6-11, Vineyard Spraying Tailgate Workshop at Mike & Lisa Steinert’s Glacial Edge Vineyard, 1526 SE 85th St. Wakarusa, Kansas Grape Growers and Wine Makers RSVP : Mike Steinert at steinmic@ksmail.net

6-11, 9 a.m. to noon - Vineyard Canopy Management Workshop at Richard Black’s vineyard at 3228 Xenia Ave. Farnhamville, IA (515-467-5574). Norrthwest Iowa Grape Growers Association
Contact: Norm Lewman, Secretary, Northwest Iowa Grape Growers Association

6-18, Winemaking Tips & Techniques, Kite Hill Vineyards, Carbondale, IL. VESTA, Rend Lake Community College and Illinois Grape Growers & Vintners Assn. Contact: Rachel Cristaudo, IL VESTA Coordinator Ph: 618) 437-5321 Ext. 1724 or cristaudor@rlc.edu

6-(20-24), American Society for Enology & Viticulture – Portola Hotel & Monterey Conference
Center, Monterey, CA: http://asev.org/national-conference-2011/

6-23, Effective Spraying of Orchards Course - Galesville, WI Sponsored by the Center for Integrated Ag Systems 6-1 registration deadline. Registration details and brochure:

6-25, Effective Vineyard Spraying workshop with Dr. Andrew Landers of Cornell, Univ. ISU Horticulture Research Station, Ames, IA. Details: contact Mike White at mlwhite@iastate.edu .
(Note: This is rescheduled from the 5-21-11 workshop which was cancelled due to airline delays.)

7-9, Winery Sustainability & Design Workshop – Lincoln Land Community College (LLCC) Truter Center, 5250 Shepherd Rd, Springfield, IL. Details & Flyer: http://www.illinoiswine.com/cgi-bin/news/news.pl?record=13

7-(11-14), 36th American Society of Enology & Viticulture - Eastern Section Conference, 1 Sheraton Baltimore North Hotel Baltimore, Maryland. Details: http://www.asev-es.org/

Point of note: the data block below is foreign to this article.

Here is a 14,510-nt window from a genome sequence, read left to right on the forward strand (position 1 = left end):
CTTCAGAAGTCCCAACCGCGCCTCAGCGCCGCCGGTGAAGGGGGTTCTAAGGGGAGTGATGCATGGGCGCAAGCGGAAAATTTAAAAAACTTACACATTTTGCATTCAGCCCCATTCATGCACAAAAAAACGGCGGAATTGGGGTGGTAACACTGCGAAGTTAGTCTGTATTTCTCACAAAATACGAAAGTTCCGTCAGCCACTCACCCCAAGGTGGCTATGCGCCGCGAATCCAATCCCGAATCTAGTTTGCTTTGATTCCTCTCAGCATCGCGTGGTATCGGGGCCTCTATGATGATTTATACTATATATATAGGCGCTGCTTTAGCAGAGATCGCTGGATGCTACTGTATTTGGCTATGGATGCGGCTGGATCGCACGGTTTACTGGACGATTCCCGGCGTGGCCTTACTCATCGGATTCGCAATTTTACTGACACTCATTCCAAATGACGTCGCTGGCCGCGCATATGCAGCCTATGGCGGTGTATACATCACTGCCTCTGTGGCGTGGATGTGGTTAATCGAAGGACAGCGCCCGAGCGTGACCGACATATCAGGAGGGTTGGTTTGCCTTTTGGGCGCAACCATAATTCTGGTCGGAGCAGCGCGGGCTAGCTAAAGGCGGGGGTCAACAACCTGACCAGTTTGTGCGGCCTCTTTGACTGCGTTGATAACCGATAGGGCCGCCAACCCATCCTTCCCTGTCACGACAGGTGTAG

7- (12-13), 7th Annual Wine Technology Symposium – Napa Valley. Registration & details: http://wineindustrytechnologysymposium.com/

7-(26-28), Iowa Wine Growers Association’s bus trip to the 22nd Annual Michigan State University Viticulture Day on 7-27-11at the Southwest Research & Extension Center near Benton Harbor, MI. Details soon.

8-24, Seedless Table Grape & Winegrape Field Day, Univ. of WI – Madison, West Madison Ag Rearch Station, Questions: Please check blog at: www.universitydisplaygardens.com for more information e-mail Judy at jreithrozell@wisc.edu or Rebecca at harbut@wisc.edu .

11-(16 & 17), 1st North American Wine Tourism Conference – Napa Valley. Details HERE.


Total Circulation of 1,350+ recipients in AZ, CA, CO, FL, OH, IA, IN, IL, KS, KY, MI, MN, MO, MS, MT, NC, ND, NE, NH, NV, NY, OK, OR, PA, SD, VA, VT, WA, WA DC, WI, Australia, Canada, Israel, Norway & Turkey

Michael L. White,
ISU Extension Viticulture Specialist
909 East 2nd Ave. Suite E, Indianola, IA 50125-2892
ph: 515-961-6237, fax: 6017, cell: 515-681-7286


Iowa State University does not discriminate on the basis of race, color, age, religion, national origin, sexual orientation, gender identity, genetic information, sex, marital status, disability, or status as a U.S. veteran. Inquiries can be directed to the Director of Equal Opportunity and Compliance, 3280 Beardshear Hall, (515) 294-7612.